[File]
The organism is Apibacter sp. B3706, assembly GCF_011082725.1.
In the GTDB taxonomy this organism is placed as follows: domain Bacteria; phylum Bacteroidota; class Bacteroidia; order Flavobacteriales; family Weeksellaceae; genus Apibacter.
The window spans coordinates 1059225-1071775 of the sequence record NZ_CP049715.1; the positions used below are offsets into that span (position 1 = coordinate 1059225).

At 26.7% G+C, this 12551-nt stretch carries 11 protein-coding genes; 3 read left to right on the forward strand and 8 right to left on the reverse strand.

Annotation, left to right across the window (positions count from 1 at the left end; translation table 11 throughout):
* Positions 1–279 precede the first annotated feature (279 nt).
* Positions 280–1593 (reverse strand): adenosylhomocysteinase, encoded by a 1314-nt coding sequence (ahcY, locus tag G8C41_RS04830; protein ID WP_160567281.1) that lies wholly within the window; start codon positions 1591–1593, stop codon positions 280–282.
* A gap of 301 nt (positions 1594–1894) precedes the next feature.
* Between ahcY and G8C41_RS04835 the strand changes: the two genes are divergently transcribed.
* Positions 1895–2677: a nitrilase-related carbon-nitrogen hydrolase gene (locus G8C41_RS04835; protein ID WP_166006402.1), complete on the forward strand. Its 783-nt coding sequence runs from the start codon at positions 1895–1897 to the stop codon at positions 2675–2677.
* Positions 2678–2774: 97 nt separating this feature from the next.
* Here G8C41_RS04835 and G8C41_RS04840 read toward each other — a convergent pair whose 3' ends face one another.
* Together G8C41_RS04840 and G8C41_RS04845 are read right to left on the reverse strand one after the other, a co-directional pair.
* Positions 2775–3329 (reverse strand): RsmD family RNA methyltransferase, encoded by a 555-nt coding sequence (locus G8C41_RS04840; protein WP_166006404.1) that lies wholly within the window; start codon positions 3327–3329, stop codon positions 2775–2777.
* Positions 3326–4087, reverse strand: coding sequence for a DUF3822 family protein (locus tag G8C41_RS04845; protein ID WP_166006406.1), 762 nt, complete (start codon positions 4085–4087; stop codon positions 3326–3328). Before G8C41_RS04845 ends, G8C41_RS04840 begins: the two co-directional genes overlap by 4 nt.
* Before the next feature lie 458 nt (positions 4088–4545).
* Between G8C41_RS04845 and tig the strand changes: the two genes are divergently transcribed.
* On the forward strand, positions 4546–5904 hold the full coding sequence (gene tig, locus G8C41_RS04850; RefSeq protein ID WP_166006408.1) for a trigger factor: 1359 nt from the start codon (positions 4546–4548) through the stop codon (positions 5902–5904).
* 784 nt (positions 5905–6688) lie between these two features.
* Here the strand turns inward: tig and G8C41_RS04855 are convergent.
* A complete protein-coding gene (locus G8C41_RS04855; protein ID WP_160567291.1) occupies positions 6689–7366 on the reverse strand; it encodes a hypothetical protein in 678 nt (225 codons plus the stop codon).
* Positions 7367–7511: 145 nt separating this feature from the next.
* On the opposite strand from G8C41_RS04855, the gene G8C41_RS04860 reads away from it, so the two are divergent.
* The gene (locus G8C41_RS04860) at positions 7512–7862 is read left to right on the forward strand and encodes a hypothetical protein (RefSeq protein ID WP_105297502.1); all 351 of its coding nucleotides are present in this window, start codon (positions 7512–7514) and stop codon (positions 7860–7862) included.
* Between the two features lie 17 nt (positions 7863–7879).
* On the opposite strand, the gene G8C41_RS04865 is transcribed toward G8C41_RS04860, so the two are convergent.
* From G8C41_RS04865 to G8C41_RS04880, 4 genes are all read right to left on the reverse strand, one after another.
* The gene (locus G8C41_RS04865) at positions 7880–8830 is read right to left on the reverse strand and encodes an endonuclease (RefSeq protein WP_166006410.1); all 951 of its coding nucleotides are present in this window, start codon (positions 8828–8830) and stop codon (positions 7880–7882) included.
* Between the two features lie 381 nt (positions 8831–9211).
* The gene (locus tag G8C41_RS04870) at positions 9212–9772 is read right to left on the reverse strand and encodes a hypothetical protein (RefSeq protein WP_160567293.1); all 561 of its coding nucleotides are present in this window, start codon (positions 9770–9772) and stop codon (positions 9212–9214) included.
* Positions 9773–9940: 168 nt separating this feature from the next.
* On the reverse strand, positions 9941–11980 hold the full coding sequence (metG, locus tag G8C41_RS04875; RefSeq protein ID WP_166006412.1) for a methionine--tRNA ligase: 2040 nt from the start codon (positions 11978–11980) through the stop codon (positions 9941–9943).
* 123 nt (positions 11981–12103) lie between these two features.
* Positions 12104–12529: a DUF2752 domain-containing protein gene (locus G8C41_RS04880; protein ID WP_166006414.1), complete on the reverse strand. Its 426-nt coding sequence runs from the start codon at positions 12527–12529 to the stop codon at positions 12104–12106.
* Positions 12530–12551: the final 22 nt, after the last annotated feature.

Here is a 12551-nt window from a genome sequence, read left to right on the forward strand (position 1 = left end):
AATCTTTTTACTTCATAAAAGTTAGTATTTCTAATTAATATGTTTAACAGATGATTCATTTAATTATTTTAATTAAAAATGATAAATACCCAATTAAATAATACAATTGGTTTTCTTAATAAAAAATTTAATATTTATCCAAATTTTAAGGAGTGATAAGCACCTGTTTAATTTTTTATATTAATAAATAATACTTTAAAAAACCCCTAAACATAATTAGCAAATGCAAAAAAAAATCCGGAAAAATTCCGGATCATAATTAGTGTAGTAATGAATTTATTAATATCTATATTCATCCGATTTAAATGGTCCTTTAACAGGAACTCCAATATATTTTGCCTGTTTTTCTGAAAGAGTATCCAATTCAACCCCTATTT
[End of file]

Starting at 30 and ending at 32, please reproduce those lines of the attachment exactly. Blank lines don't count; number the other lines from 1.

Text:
* The gene (locus tag G8C41_RS04870) at positions 9212–9772 is read right to left on the reverse strand and encodes a hypothetical protein (RefSeq protein WP_160567293.1); all 561 of its coding nucleotides are present in this window, start codon (positions 9770–9772) and stop codon (positions 9212–9214) included.
* Positions 9773–9940: 168 nt separating this feature from the next.
* On the reverse strand, positions 9941–11980 hold the full coding sequence (metG, locus tag G8C41_RS04875; RefSeq protein ID WP_166006412.1) for a methionine--tRNA ligase: 2040 nt from the start codon (positions 11978–11980) through the stop codon (positions 9941–9943).